There are a number of professions that are inherently dangerous. Police officers, firefighters and members of the military often put their own safety and well being on the line in order to appropriately carry out their job duties. Those who work in construction-related fields also face workplace dangers. Although these risks may not be as frequent or as serious as those faced by police officers and firefighters, they can still cause serious injuries and, in some instances death.
One of these workplace accidents occurred recently in Brooklyn. There, a group of National Grid employees suffered burns when a gas line exploded, shooting flames up and into the street. Reports indicate that the group was actually working to repair the leak when the gas ignited. The exact cause of the explosion is unknown at this time, but the workers were taken to the hospital with burns to their faces and arms. Reports indicated that the injuries are non-life threatening.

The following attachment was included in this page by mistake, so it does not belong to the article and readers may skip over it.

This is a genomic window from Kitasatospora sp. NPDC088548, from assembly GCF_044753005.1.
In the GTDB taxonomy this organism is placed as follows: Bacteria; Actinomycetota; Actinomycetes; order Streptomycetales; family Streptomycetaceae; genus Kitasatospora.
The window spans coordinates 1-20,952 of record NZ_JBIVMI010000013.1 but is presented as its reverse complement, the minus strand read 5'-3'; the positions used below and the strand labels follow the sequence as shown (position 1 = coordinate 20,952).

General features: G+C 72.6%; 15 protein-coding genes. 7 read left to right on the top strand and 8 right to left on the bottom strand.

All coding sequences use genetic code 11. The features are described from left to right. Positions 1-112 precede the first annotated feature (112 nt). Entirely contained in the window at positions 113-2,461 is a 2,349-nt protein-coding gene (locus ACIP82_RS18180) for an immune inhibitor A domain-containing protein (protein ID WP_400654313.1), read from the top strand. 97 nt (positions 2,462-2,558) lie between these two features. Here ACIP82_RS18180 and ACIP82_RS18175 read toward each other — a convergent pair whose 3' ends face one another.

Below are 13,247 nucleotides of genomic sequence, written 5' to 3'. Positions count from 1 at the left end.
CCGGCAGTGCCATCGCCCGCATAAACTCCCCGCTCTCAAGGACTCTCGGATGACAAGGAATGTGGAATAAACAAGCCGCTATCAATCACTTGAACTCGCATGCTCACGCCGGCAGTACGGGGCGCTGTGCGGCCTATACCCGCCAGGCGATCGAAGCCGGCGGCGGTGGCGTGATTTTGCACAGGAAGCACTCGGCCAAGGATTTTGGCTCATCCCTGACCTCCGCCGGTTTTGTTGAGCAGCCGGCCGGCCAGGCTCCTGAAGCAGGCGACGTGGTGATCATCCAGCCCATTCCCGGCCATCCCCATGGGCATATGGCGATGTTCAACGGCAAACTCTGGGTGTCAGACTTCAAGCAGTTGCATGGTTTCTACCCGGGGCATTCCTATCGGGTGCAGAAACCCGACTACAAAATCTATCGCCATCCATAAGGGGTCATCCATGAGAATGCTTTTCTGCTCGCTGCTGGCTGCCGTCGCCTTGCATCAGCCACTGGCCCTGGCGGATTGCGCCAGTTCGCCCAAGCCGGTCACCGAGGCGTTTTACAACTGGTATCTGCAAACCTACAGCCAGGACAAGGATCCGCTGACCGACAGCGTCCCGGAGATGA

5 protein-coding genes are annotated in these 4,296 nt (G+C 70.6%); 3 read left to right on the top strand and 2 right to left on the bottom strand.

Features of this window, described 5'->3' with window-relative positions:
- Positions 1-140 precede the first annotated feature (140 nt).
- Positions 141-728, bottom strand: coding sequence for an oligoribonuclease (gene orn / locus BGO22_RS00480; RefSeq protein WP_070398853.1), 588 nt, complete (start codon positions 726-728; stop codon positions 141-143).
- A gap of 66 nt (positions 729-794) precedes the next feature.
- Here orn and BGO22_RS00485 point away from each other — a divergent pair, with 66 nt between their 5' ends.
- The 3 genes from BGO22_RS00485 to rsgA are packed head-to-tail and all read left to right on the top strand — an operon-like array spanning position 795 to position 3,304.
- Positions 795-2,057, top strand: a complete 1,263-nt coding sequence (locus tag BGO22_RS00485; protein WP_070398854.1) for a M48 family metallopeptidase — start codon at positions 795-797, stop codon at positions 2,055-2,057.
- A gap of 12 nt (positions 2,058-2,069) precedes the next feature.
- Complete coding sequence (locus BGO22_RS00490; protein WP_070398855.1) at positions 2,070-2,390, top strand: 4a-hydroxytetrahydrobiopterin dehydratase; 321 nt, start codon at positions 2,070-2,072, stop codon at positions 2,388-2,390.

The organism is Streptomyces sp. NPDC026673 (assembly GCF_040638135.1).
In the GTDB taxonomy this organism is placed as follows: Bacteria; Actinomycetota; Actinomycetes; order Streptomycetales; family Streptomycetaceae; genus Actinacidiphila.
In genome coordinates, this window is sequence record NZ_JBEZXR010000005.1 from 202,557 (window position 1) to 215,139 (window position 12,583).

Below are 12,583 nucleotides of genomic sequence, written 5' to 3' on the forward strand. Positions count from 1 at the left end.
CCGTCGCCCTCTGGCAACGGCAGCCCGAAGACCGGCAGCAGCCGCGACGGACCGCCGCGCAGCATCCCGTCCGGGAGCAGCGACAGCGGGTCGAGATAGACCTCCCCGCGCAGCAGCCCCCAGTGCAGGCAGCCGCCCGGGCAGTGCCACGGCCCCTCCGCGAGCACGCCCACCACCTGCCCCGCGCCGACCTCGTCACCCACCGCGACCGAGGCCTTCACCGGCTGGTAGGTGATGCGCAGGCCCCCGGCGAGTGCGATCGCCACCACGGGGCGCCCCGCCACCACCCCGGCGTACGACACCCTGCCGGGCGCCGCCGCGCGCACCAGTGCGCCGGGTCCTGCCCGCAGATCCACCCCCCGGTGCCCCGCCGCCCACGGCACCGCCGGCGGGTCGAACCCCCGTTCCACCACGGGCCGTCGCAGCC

Although instances like this one often make the news, there is a significant number of workplace injuries that go unreported to the general public. All of these injured individuals need to ensure that they report their injuries to their employer, though, as failing to do so could jeopardize a workers' compensation claim. The benefits recoverable through this program can provide significant financial relief to those who are suddenly and unexpectedly hit by medical expenses and lost wages.
It seems simple enough to successfully pursue a workers' compensation claim, but the truth of the matter is that many of these claims are denied, often for evidentiary reasons. Fortunately, qualified legal professionals are available to help these victims learn how to develop strong claims and, when necessary, how to build a case for an appeal of an initial denial.